We have a few Iranian expats who work for us, I'll ask them what they think.

ScruffyDan said...

"Global warming helps end tyranny. Finally, a silver lining to runaway climate change!"

The same could be said for anything that causes misery... but I assume KK's tongue was at least partially in his cheek when he wrote that

David B. Benson said...

Massimo Pigliucci
Nonsense on Stilts: How to Tell Science from Bunk
Univ. Chicago Press, 2010.

Peter T said...

Re Iran:

I was there. To be united against something is not to be all for one thing. Middle-class and poor Iranians, more Islamic and more Persian Iranians were all against the Shah, to the point where they walked in thousands up to soldiers and invited them to shoot. When they did get shot, more walked up and invited the soldiers to do it again. The soldiers gave in first.

What happened after was devout Shia (mostly poor) against middle-class Persian.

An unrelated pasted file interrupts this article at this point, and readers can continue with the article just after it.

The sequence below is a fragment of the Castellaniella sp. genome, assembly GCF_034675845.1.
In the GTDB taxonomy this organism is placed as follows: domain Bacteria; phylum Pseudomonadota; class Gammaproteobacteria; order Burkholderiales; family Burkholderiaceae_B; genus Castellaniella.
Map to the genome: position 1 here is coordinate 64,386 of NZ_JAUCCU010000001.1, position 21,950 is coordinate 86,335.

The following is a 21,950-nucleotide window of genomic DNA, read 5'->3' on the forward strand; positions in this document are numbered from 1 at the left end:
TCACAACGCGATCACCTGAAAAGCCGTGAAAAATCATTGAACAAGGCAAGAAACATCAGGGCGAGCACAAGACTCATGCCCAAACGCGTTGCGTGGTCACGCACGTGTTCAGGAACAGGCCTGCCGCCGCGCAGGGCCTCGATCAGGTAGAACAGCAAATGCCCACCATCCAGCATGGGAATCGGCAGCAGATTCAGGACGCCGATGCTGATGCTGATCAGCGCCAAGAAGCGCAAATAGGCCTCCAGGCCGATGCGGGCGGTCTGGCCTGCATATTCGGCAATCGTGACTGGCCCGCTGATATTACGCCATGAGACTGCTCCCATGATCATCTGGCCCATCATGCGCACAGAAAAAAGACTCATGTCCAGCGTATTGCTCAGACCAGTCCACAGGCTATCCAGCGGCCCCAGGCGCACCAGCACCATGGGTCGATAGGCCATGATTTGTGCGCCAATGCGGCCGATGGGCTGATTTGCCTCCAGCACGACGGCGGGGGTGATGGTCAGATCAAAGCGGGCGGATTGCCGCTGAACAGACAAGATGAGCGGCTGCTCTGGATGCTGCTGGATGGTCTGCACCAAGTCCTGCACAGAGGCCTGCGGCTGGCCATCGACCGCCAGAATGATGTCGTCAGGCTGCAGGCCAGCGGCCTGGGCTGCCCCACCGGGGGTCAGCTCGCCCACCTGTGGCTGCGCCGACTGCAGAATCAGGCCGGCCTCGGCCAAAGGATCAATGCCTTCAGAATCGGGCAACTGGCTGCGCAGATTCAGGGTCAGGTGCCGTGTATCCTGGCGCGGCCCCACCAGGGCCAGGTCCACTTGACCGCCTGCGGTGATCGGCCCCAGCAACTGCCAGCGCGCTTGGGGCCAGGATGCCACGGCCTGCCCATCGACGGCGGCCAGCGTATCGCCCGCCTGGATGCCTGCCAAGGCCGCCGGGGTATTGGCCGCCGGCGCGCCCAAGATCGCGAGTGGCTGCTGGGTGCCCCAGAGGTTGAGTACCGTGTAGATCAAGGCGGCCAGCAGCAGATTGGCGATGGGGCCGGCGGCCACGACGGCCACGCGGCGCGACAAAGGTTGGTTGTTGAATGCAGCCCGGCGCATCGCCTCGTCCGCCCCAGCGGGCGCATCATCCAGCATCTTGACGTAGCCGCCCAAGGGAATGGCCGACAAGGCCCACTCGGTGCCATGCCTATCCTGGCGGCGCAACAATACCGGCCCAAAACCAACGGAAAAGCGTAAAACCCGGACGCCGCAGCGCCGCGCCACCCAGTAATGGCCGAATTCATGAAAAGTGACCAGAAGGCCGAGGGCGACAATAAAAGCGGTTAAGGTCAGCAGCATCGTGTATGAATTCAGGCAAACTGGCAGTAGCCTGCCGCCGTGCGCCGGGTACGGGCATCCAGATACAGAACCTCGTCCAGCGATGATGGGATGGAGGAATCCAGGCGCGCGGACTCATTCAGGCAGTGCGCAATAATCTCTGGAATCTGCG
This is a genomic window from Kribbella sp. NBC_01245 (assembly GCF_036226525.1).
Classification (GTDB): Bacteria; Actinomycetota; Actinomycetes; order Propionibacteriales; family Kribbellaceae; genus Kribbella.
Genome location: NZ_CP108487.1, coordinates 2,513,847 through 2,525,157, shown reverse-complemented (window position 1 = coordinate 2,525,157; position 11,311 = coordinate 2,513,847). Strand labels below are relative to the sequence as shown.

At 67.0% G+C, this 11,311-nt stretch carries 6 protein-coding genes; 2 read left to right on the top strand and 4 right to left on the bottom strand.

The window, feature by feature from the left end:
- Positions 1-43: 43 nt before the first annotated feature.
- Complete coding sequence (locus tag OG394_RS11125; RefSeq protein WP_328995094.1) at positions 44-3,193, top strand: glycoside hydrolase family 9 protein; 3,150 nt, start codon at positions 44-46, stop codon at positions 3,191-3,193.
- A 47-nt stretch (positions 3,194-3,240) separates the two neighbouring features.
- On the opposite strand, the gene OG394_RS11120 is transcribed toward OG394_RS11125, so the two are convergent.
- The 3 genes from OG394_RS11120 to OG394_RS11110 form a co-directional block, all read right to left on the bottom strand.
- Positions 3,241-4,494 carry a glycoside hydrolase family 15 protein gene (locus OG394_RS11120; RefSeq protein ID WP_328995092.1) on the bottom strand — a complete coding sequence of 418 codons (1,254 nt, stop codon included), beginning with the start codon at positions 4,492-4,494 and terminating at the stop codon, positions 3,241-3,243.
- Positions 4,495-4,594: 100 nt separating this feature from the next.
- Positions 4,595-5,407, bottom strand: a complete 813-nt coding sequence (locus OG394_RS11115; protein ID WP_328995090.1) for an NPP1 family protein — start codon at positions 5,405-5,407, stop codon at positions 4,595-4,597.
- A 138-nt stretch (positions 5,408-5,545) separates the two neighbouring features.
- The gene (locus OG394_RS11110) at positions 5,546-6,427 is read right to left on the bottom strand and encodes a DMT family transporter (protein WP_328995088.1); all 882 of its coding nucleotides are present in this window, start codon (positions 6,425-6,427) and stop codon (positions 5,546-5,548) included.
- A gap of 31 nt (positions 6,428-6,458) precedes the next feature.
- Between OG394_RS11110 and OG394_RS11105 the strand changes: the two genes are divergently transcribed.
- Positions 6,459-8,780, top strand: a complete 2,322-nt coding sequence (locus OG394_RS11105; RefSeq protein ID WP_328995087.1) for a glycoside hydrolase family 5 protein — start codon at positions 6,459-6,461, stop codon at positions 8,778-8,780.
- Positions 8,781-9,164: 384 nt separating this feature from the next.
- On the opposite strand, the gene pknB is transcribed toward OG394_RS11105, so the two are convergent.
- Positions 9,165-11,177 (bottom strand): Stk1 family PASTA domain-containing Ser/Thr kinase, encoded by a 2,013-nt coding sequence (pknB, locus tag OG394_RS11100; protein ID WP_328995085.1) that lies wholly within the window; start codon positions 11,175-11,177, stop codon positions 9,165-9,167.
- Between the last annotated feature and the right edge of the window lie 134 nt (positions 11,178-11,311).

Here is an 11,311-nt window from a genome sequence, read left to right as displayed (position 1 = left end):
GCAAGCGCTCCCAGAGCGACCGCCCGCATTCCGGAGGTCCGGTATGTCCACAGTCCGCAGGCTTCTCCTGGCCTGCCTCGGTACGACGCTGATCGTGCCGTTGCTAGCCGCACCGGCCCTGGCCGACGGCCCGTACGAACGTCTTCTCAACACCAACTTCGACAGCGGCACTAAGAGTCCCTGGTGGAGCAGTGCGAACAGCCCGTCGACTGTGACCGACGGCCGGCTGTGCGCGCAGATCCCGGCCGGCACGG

But in Iran women still vote, Armenian Christians still drink beer and vodka, and people still quote Hafiz on wine.

If you want to understand Iran, think of France but with more history, more grievances, and a martyr complex. It will take a few decades yet for them to work out what suits them.

btw, I think climate change is likely to hit Iran hard.

Brian said...

FWIW, I had meant to indicate that William had the idea first, but I also wrote it at Kloor's before I saw William's comment here. And that I didn't find it an even slightly-convincing argument in favor of delaying action on climate.

Brian said...

FWIW, I had meant to indicate that William had the idea first, but I also wrote it at Kloor's before I saw William's comment here. And that I didn't find it an even slightly-convincing argument in favor of delaying action on climate.

And Kloor's quote, "I think I see an upside that everyone else is missing" is clearly incorrect.